The Great Recession has disrupted the lives of families and their children in an unprecedented way.
It has changed everyday life in some ways that can be measured by money, but in others that cannot, and at the extreme it has even led to a six-fold increase in the risk children will be physically abused.
Lost jobs, falling incomes, and foreclosures will likely compromise the capacity of children to become all that they can be, with the effects of the recession echoing not just across years, but also across generations.
Continue reading “America’s children are the silent victims of the Great Recession”
In 1999 Tony Blair pledged to end child poverty in the United Kingdom within 20 years.
There were three pillars to this pledge: (1) making work pay; (2) increasing income support to families with children whether or not parents are working; and (3) investing more in children.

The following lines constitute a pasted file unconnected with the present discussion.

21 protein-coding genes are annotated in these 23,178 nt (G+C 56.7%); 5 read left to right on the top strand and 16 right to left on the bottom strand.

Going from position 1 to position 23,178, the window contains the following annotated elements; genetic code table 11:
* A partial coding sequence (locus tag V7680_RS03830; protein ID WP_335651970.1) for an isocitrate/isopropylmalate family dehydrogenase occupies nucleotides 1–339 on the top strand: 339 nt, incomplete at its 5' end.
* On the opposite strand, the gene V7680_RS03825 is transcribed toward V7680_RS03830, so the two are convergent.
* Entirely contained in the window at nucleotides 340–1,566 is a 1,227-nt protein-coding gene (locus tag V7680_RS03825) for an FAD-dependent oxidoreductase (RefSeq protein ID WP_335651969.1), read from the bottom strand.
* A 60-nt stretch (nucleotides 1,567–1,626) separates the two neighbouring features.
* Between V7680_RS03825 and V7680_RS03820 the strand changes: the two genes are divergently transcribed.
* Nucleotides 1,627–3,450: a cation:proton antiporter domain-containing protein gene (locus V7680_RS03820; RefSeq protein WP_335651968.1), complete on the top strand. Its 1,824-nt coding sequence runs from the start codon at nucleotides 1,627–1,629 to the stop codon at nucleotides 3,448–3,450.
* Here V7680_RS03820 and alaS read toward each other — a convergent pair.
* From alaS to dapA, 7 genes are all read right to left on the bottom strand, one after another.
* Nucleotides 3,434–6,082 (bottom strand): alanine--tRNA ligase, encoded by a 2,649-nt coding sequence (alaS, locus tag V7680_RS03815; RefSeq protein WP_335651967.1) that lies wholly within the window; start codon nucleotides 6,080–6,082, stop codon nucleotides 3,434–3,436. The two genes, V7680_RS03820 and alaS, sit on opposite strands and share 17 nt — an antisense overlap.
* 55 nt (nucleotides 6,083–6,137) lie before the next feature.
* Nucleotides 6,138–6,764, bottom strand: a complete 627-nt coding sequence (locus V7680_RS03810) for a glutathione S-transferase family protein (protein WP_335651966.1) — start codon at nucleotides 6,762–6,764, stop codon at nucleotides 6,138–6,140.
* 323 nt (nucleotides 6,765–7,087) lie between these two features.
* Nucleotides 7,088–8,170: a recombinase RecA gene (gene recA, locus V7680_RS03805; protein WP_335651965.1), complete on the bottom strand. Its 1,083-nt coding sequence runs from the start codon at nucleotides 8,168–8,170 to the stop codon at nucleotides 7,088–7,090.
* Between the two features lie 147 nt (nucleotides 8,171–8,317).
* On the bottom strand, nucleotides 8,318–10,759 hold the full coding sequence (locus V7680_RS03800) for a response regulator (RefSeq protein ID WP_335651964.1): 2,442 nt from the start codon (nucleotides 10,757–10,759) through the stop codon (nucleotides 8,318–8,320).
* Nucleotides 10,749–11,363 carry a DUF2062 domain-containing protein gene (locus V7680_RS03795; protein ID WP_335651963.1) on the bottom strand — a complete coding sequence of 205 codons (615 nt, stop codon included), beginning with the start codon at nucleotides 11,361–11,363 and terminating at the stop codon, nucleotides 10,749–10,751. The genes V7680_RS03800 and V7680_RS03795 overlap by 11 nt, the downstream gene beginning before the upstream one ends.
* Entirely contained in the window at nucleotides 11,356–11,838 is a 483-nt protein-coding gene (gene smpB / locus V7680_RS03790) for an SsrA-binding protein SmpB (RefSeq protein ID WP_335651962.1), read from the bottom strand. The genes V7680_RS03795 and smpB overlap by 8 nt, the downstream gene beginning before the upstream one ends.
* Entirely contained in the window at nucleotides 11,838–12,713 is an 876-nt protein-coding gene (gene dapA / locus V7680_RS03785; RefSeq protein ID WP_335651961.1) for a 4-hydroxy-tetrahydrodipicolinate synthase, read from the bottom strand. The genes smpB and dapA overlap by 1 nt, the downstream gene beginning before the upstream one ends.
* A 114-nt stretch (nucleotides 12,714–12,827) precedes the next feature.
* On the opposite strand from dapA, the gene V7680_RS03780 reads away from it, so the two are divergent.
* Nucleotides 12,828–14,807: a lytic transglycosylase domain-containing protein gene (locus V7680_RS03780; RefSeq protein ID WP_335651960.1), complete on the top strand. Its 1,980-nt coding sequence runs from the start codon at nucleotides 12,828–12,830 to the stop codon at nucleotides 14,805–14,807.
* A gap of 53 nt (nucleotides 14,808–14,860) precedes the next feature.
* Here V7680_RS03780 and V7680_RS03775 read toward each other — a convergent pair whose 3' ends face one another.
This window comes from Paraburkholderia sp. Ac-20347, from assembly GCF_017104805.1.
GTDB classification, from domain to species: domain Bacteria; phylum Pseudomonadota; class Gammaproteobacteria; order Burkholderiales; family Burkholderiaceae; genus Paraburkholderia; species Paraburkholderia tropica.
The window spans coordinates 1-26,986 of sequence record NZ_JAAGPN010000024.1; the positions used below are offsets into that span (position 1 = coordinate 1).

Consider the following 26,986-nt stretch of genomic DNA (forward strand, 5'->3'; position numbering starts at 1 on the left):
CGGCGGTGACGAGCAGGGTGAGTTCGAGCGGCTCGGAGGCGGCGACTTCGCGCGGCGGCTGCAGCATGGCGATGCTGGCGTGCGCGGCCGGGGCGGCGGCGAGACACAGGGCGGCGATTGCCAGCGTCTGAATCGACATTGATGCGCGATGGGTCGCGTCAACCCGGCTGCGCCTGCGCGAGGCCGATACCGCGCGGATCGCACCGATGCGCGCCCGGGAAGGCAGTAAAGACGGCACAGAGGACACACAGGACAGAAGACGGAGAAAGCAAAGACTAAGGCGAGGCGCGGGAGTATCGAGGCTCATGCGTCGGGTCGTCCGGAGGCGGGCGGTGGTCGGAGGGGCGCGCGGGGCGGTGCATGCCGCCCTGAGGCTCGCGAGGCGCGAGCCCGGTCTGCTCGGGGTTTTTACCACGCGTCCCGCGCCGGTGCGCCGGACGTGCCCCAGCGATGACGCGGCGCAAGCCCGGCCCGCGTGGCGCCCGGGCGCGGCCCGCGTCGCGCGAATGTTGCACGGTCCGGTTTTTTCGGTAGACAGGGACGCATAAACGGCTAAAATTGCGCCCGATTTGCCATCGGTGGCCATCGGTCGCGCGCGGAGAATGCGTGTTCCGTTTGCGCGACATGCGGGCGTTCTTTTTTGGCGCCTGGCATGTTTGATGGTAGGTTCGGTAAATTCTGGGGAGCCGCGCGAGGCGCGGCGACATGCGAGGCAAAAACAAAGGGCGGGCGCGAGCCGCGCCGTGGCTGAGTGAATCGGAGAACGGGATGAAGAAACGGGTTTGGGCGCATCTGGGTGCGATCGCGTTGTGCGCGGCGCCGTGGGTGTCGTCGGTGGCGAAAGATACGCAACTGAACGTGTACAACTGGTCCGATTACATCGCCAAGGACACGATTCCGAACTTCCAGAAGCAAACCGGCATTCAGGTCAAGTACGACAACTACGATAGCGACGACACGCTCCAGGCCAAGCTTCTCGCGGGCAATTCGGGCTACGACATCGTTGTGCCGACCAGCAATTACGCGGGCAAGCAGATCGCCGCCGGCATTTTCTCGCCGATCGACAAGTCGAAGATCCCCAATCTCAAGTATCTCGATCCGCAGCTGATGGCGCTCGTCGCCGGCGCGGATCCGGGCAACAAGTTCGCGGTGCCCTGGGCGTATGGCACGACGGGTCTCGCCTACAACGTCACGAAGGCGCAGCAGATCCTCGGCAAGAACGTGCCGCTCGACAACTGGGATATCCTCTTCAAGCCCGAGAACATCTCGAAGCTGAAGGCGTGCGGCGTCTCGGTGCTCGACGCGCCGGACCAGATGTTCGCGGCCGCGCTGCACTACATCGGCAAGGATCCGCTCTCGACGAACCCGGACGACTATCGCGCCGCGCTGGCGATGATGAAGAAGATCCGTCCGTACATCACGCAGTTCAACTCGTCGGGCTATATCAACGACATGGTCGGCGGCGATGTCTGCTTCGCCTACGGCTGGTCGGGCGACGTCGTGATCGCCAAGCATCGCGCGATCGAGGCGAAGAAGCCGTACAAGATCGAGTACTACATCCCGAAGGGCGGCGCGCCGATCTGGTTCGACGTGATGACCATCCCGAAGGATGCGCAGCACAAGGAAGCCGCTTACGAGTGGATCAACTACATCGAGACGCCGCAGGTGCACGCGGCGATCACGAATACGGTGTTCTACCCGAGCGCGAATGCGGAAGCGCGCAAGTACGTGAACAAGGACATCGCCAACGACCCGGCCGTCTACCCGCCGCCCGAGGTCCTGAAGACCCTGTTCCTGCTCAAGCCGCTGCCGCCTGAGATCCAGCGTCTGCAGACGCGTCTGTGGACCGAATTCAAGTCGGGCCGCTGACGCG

Jane Waldfogel of Columbia University examines each of these pillars in a presentation to Cornell University earlier this year. She also discusses the results of these policies and the lessons for the United States.
Waldfogel’s one hour presentation is a summary of the major messages in her book Britain’s War on Poverty published by the Russell Sage Foundation.